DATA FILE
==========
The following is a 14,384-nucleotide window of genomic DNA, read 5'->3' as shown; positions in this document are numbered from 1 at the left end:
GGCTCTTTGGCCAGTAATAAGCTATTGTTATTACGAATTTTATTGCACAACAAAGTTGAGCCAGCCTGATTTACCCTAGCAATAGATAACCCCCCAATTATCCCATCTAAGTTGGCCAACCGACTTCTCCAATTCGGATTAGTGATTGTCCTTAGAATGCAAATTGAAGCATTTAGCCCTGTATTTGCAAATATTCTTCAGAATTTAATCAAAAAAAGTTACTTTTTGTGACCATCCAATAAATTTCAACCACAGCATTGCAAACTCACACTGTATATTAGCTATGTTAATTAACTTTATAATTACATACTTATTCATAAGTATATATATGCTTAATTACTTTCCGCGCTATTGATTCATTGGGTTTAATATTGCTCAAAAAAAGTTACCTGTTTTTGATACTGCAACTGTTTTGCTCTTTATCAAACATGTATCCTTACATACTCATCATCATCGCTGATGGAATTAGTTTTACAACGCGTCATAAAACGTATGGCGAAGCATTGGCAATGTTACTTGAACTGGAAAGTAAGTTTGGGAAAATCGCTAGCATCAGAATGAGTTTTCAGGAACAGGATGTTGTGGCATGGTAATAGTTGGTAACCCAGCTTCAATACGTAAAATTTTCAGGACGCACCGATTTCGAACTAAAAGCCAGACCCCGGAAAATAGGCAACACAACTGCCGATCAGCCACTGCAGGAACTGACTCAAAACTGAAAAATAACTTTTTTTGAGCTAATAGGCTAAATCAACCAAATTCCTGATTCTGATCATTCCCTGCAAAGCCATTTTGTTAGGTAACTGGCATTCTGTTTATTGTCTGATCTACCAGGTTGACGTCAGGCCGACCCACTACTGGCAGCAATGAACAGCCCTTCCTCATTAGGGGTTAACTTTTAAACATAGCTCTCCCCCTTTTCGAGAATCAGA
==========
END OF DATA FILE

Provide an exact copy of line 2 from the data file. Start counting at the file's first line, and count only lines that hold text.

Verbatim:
GGCTCTTTGGCCAGTAATAAGCTATTGTTATTACGAATTTTATTGCACAACAAAGTTGAGCCAGCCTGATTTACCCTAGCAATAGATAACCCCCCAATTATCCCATCTAAGTTGGCCAACCGACTTCTCCAATTCGGATTAGTGATTGTCCTTAGAATGCAAATTGAAGCATTTAGCCCTGTATTTGCAAATATTCTTCAGAATTTAATCAAAAAAAGTTACTTTTTGTGACCATCCAATAAATTTCAACCACAGCATTGCAAACTCACACTGTATATTAGCTATGTTAATTAACTTTATAATTACATACTTATTCATAAGTATATATATGCTTAATTACTTTCCGCGCTATTGATTCATTGGGTTTAATATTGCTCAAAAAAAGTTACCTGTTTTTGATACTGCAACTGTTTTGCTCTTTATCAAACATGTATCCTTACATACTCATCATCATCGCTGATGGAATTAGTTTTACAACGCGTCATAAAACGTATGGCGAAGCATTGGCAATGTTACTTGAACTGGAAAGTAAGTTTGGGAAAATCGCTAGCATCAGAATGAGTTTTCAGGAACAGGATGTTGTGGCATGGTAATAGTTGGTAACCCAGCTTCAATACGTAAAATTTTCAGGACGCACCGATTTCGAACTAAAAGCCAGACCCCGGAAAATAGGCAACACAACTGCCGATCAGCCACTGCAGGAACTGACTCAAAACTGAAAAATAACTTTTTTTGAGCTAATAGGCTAAATCAACCAAATTCCTGATTCTGATCATTCCCTGCAAAGCCATTTTGTTAGGTAACTGGCATTCTGTTTATTGTCTGATCTACCAGGTTGACGTCAGGCCGACCCACTACTGGCAGCAATGAACAGCCCTTCCTCATTAGGGGTTAACTTTTAAACATAGCTCTCCCCCTTTTCGAGAATCAGA